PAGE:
The Future of Programmatic Real Time Bidding

While real time bidding has been widely adopted for over a decade, the concept of real time optimization has been slower to develop. But, there has been some recent and exciting progress. While the auctioning process is programmatic, setting bids and campaign management are still done by a human. In the near future, all of display advertising could be automated. While not yet implemented in the wild, academics are currently researching the first steps to full automating RTB. Grasping the process of real time bidding auctions is key to understanding how the industry will change. These auctions are currently managed by hand, but due to the sheer volume of data and the potential performance gains through its analysis, machine learning algorithms will eventually take over this role. The example below shows how the auction works, the problems managing it by hand present, and how a machine would solve those using real time optimizations.

Bid (CPM) Impression Win / Loss
Base Bid: $8.00 N/A
$23.50 Loss
$19.75 Win
$4.50 Loss
$6.60 Loss

The table above shows 4 bids by the same advertiser for four separate impressions on the same user. The default bid the advertiser has set is $8. During each impression auction, the base bid is modified in real-time by hundreds of factors chosen by the advertiser. Each auction has thousands of different advertisers competing to win the impression. The bid is actually for 1,000 impressions, so whoever wins the auction will have their bid divided by 1000 to determine what they pay. But why do these bids vary by almost $20 despite occurring just seconds apart?

Programmatic Auctions

The first bid starts at $8, is modified 2.5x because the user has yet to see an ad from this advertiser. ( 8 * 2.5 = $20). The website the user is on has historically had bad performance for this advertiser, so the bid is modified by 0.8x ($20 * 0.8 = $16). The time of day is 4:23PM, so the bid is modified by 1.05x. This process is repeated hundreds of times until the final bid is calculated at $23.50. The advertiser loses the auction though because another advertiser has outbid them. The following impressions and their auctions occur, each with the same process. The difference between bids is because each impression is different - the number of times that user has seen an ad, the time of day, the website the user is on, etc. These auctions last only 200 microseconds and occur billions of times every second.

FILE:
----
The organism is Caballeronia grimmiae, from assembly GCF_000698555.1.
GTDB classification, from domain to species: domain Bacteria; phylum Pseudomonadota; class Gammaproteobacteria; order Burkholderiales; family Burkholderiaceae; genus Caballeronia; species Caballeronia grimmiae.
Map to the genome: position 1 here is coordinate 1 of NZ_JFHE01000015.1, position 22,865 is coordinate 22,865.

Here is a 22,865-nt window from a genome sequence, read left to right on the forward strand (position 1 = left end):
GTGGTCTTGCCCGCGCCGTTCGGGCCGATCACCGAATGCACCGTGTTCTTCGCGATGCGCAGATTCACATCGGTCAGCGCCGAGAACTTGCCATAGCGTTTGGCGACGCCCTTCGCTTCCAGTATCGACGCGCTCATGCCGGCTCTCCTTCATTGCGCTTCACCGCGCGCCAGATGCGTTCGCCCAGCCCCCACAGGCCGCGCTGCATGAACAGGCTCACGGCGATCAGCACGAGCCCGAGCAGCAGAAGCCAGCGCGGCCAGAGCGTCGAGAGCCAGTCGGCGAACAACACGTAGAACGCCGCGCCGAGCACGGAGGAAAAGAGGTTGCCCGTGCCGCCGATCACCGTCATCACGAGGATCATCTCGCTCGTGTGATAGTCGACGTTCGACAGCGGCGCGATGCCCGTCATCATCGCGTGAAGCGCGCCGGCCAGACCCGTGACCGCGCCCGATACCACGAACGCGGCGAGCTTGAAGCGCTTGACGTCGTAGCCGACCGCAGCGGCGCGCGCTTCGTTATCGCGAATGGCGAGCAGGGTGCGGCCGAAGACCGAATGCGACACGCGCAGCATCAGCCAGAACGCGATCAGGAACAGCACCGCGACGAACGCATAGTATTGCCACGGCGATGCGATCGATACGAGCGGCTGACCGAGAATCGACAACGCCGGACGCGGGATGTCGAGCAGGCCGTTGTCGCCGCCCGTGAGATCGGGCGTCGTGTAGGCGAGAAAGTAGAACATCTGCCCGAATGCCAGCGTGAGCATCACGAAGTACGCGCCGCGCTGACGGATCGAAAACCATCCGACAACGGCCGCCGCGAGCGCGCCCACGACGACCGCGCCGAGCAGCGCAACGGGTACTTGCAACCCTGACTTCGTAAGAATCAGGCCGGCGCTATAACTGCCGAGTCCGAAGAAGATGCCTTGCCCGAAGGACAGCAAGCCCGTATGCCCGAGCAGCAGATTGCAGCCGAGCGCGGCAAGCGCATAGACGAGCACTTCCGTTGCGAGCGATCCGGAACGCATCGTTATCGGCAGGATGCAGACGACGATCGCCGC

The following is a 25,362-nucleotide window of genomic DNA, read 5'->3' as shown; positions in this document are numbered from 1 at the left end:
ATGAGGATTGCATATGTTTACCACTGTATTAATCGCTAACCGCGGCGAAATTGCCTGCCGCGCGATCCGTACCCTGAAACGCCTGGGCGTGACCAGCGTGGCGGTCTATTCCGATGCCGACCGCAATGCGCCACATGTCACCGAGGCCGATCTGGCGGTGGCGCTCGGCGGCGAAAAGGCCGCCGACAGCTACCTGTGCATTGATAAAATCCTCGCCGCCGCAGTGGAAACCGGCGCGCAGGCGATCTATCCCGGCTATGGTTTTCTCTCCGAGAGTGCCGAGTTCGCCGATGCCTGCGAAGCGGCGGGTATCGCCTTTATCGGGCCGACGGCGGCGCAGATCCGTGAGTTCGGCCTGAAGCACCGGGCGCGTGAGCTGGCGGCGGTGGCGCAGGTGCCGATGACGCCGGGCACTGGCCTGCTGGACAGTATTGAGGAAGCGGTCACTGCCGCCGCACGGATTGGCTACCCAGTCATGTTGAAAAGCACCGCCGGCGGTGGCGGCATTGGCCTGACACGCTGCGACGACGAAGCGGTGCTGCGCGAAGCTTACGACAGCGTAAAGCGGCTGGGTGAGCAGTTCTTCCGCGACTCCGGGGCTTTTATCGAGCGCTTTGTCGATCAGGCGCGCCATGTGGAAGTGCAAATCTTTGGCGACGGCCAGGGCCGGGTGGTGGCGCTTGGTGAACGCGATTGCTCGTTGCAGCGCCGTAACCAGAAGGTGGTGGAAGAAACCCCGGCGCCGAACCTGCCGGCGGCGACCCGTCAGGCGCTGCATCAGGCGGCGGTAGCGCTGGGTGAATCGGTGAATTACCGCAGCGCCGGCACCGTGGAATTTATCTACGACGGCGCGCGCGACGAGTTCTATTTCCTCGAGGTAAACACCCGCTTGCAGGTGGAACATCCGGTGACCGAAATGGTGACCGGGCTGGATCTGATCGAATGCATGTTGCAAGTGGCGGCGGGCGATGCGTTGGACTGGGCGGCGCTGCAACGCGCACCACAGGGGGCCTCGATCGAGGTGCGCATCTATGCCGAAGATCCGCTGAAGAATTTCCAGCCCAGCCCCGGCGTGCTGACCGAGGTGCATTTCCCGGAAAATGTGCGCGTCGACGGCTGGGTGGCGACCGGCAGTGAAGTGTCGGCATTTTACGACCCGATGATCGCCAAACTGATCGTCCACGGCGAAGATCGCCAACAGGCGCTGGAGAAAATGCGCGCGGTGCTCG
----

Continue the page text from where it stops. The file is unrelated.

A media buyer manages this process by creating the rules which modify each bid. The majority of advertisers analyze historical performance and make decisions based off of that data. A common critique of this system is the difficulty in managing all of the modifiers. Real time bidding algorithms are almost purely a subject of academic research and not used in the wild but they solve almost all of the difficulties in this space.

After a few days of performance, a media buyer can analyze the data and change a bid modifier. For example, halfway through the week they might see that Sundays perform poorly, and set a bid modifier for that day to 0.5. While decently effective, machine learning is incredibly more successful at this process.

Data Overload

During each auction hundreds of bid modifiers are applied. It is simply impossible for a single person to analyze the performance of each of these factors and create a bid modifier on a per impression basis. As discussed previously, most of this work can be done in advance by utilizing CTR and conversion rate prediction. This allows an advertiser to know, before the campaign even starts, what factors are meaningful and how to adjust them.

Delayed Optimizations

The second problem with optimizing bids by hand is the time delay. If an advertiser were to optimize their bid based on the day of the week (which they should), they would either have to do an analysis every single day, or wait a week and do one large analysis. A machine learning algorithm can instead analyze performance in real time. It will watch performance on Sunday morning, recognize the lower performance is caused by the day of the week, and lower bids for the rest of the day. This optimizations saves an entire day’s worth of spend. The algorithm does not stop there - it makes continuous real-time optimizations on every single bid factor.

Despite being in its infancy, real time optimization algorithms have shown promise. One study’s algorithm, in a test environment, outperformed other strategies 76% of the time. Not all studies have seen such success though. In the coming decade advertisers may transition into real time bidding optimizers, a first step towards a fully automated media landscape. Advertisers can prepare for this eventuality by working on small automated campaign optimizations.